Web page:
I had never heard of Robert Farrar Capon before his passing created no small stir on social media. After reading a few of the tributes (see The Calvinist International’s “RIP Robert Farrar Capon,” Douglas Wilson’s “Marcion After a Couple of Beers,” and Tullian’s “Robert Farrar Capon (1925-2013)”), I kept coming across the same quotation then today I started reading Brennan Manning’s Ragamuffin Gospel where it was quoted again. It’s a picture of grace that arrests the heart.
The Reformation was a time when men went blind, staggering drunk because they had discovered, in the dusty basement of late medievalism, a whole cellar full of fifteen-hundred-year-old, two-hundred proof Grace–bottle after bottle of pure distilate of Scripture, one sip of which would convince anyone that God saves us single-handedly. The word of the Gospel–after all those centuries of trying to lift yourself into heaven by worrying about the perfection of your bootstraps–suddenly turned out to be a flat announcement that the saved were home before they started . . . . Grace has to be drunk straight: no water, no ice, and certainly no ginger ale; neither goodness, nor badness, not the flowers that bloom in the spring of super spirituality could be allowed to enter into the case.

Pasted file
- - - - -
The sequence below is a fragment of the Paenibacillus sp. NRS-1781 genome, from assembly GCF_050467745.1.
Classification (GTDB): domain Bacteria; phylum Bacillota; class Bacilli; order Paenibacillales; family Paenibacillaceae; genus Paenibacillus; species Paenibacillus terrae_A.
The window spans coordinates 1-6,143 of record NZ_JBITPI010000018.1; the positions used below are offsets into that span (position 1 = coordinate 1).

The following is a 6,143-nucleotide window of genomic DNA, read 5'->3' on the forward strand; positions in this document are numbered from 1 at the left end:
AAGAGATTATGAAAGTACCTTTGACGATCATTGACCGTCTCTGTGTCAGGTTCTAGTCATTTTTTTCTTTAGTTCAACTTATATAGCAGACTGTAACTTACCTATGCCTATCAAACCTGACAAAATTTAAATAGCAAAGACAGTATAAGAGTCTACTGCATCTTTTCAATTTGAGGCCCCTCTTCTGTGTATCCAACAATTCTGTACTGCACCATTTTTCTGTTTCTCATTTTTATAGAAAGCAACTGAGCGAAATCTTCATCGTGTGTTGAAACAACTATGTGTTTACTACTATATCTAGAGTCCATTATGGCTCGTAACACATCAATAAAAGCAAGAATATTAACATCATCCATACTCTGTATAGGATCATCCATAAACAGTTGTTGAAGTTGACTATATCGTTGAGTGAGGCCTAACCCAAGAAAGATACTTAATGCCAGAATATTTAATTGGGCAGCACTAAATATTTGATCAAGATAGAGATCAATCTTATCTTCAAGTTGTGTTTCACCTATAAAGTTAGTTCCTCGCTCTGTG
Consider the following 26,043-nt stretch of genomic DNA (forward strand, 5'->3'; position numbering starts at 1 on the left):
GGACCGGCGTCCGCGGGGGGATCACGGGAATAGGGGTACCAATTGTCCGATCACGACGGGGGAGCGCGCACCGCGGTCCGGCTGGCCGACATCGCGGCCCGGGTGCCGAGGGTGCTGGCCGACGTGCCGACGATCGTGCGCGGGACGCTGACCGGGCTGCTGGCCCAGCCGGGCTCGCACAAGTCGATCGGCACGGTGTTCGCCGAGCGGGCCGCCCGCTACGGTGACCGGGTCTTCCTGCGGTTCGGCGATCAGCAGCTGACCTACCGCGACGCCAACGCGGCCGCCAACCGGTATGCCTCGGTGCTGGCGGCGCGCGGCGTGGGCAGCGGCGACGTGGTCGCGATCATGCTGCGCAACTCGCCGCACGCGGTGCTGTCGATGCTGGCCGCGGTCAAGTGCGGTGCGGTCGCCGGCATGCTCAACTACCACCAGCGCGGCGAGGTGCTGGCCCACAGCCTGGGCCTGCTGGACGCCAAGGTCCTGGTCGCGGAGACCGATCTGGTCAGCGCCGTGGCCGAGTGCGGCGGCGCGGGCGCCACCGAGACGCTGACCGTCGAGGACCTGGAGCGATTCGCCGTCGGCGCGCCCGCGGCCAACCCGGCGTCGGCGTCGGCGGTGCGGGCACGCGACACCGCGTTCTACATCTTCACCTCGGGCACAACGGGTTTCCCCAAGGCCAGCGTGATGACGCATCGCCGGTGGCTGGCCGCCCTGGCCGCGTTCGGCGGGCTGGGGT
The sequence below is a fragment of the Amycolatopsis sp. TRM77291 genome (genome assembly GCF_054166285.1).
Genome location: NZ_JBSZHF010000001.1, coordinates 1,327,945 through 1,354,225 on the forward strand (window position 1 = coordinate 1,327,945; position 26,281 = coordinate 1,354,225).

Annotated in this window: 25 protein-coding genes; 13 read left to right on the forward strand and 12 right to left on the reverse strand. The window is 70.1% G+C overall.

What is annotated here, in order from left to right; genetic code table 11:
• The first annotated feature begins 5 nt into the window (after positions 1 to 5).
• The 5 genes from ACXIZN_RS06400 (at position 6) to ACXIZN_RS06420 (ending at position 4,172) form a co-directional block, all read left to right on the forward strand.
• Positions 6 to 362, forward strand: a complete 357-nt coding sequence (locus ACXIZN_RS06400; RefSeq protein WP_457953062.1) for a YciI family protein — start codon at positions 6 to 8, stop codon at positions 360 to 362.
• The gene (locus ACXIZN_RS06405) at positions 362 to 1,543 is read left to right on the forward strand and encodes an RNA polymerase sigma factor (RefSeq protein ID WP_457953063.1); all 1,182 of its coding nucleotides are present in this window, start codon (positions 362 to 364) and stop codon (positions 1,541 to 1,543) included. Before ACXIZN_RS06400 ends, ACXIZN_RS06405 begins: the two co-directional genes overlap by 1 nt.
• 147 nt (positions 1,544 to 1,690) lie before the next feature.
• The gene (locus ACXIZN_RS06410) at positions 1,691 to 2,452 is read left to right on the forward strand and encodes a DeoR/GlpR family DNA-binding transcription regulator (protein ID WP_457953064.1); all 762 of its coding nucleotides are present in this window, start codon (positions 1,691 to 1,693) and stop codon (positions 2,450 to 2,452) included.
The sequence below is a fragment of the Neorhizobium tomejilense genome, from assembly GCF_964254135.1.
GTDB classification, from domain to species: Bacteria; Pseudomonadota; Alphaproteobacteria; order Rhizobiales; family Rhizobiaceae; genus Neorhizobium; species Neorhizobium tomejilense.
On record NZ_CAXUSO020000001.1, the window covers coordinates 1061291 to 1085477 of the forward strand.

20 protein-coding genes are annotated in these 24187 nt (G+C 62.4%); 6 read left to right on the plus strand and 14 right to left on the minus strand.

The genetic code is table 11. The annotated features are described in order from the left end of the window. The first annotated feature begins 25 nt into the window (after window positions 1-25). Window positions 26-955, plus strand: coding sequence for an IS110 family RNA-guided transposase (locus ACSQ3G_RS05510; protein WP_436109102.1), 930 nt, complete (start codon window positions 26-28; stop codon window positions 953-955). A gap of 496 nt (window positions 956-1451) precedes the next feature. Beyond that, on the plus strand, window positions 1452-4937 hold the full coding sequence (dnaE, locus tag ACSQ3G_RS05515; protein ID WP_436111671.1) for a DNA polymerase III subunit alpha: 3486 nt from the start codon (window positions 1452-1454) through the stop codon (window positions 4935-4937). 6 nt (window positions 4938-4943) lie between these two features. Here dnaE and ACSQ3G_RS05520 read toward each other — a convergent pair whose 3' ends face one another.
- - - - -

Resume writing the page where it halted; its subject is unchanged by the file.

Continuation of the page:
Robert Capon, Between Noon & Three (Eerdmans, 1997), 109-110